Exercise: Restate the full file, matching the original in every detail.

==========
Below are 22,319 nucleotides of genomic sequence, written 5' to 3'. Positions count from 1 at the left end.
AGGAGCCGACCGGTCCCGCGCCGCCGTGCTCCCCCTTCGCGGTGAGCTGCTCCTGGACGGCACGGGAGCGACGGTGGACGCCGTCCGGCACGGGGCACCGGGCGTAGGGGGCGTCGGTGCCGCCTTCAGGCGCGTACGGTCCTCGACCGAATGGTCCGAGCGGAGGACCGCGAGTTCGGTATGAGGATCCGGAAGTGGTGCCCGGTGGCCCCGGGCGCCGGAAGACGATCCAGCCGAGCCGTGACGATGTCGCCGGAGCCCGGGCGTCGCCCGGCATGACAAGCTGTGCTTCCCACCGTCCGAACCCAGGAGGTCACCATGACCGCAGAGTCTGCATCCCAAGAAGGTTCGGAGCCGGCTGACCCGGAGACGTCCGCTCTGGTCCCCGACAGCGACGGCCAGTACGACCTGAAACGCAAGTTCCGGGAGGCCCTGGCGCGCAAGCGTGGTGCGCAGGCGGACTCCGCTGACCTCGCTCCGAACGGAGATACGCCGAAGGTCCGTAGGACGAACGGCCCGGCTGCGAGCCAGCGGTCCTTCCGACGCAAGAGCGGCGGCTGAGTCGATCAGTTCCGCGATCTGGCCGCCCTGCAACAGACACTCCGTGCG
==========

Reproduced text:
Below are 22,319 nucleotides of genomic sequence, written 5' to 3'. Positions count from 1 at the left end.
AGGAGCCGACCGGTCCCGCGCCGCCGTGCTCCCCCTTCGCGGTGAGCTGCTCCTGGACGGCACGGGAGCGACGGTGGACGCCGTCCGGCACGGGGCACCGGGCGTAGGGGGCGTCGGTGCCGCCTTCAGGCGCGTACGGTCCTCGACCGAATGGTCCGAGCGGAGGACCGCGAGTTCGGTATGAGGATCCGGAAGTGGTGCCCGGTGGCCCCGGGCGCCGGAAGACGATCCAGCCGAGCCGTGACGATGTCGCCGGAGCCCGGGCGTCGCCCGGCATGACAAGCTGTGCTTCCCACCGTCCGAACCCAGGAGGTCACCATGACCGCAGAGTCTGCATCCCAAGAAGGTTCGGAGCCGGCTGACCCGGAGACGTCCGCTCTGGTCCCCGACAGCGACGGCCAGTACGACCTGAAACGCAAGTTCCGGGAGGCCCTGGCGCGCAAGCGTGGTGCGCAGGCGGACTCCGCTGACCTCGCTCCGAACGGAGATACGCCGAAGGTCCGTAGGACGAACGGCCCGGCTGCGAGCCAGCGGTCCTTCCGACGCAAGAGCGGCGGCTGAGTCGATCAGTTCCGCGATCTGGCCGCCCTGCAACAGACACTCCGTGCG